By Pratap Nambiar for The Business Times

Effective feedback is all about the intention – which is essentially to help improve performance of an individual or a team. Feedback is critical for improving behaviour, but it cannot be done in a critical manner. When is the best time to give feedback? In real time. Right there when you see something inappropriate that has just happened. Waiting for the six-monthly appraisal time is too late.

When feedback is being given, the person receiving it must not feel that you are reacting to something he said and did. You have to come across as calm and composed, without venting your anger or frustration. 

Should the feedback be in private or in public? In a forward-looking organisation that cherishes the culture of authenticity and transparency, it can be done in public. More importantly the culture of the organisation should not have an exaggerated respect for hierarchy. Anybody from any level can provide feedback to anybody at any level. In a more conservative organisation where the egos of the leaders/managers are pronounced and they are not mature enough to handle feedback in public, it is best to offer it in private.

Here are some guidelines.

Be helpful and do it in a positive manner. This is not a time to settle scores or look smart in the eyes of the CEO. Make the feedback about the organisation, not your personal agenda. It must help the person getting feedback to appreciate how his/her behaviour is limiting organisational performance.

“Don’t shoot the messenger of bad news” may convey the point, but “if you encourage people to speak their minds without taking them to task, it will result in more people opening up and sharing bad news early which will help the organisation take corrective measures on time” works better.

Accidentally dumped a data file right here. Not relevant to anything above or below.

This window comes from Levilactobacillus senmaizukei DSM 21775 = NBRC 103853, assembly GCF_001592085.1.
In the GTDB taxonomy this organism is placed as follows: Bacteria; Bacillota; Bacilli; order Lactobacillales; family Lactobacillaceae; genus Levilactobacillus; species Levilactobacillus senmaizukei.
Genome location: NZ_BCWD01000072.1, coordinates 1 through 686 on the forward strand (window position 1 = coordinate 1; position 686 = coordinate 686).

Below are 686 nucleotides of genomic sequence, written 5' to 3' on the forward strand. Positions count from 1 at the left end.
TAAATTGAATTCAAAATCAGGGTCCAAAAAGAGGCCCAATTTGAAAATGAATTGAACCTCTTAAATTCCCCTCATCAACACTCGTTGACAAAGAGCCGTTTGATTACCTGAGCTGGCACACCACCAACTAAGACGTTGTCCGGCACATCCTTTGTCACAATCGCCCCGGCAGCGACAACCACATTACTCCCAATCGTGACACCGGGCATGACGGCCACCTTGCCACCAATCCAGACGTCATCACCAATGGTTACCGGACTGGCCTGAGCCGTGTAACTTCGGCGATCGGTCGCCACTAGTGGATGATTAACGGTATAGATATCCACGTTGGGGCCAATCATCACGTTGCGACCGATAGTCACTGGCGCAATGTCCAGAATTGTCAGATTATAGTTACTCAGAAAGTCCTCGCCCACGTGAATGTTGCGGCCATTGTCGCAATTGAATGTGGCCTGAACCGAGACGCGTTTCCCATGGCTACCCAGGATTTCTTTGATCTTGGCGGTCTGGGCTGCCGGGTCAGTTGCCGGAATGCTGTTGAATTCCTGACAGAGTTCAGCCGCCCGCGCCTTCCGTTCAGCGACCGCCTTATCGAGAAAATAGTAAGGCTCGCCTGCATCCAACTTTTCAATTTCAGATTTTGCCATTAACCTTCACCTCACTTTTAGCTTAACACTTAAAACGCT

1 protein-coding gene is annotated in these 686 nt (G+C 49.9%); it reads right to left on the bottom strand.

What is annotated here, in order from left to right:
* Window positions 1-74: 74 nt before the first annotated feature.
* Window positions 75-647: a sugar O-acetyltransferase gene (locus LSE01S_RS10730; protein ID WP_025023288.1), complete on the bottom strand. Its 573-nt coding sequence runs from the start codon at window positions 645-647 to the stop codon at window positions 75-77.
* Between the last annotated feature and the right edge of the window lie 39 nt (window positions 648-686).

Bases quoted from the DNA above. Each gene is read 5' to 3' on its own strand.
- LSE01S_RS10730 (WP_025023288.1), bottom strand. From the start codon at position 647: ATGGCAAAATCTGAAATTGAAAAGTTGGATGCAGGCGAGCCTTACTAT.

Sometimes couching negative feedback with an opening line like “with all due respect” can put a positive spin on things particularly when you are offering feedback to a senior. “With all due respect, Mr Watson, what you have just said is not an accurate rendition of what actually happened.”

Then go on to explain the correct version. Or “correct me if I am wrong… I don’t think your intention was to demotivate the person to the extent that he may not do business with us anymore”.


Be sincere. When feedback is being given, the person receiving it must not feel that you are reacting to something he said and did. You have to come across as calm and composed, without venting your anger or frustration. 

Feedback provided while you are in the grip of a strong emotion will not be received as sincere and in the best interest of the receiver or the organisation. Tone of voice matters, and it has to be perceived as an honest conversation without any malice.


Ask questions to clarify. Often feedback can be given very effectively by asking questions that provide the opportunity for the person to potentially retract their argument or reframe their perspective which when presented initially was not appropriate.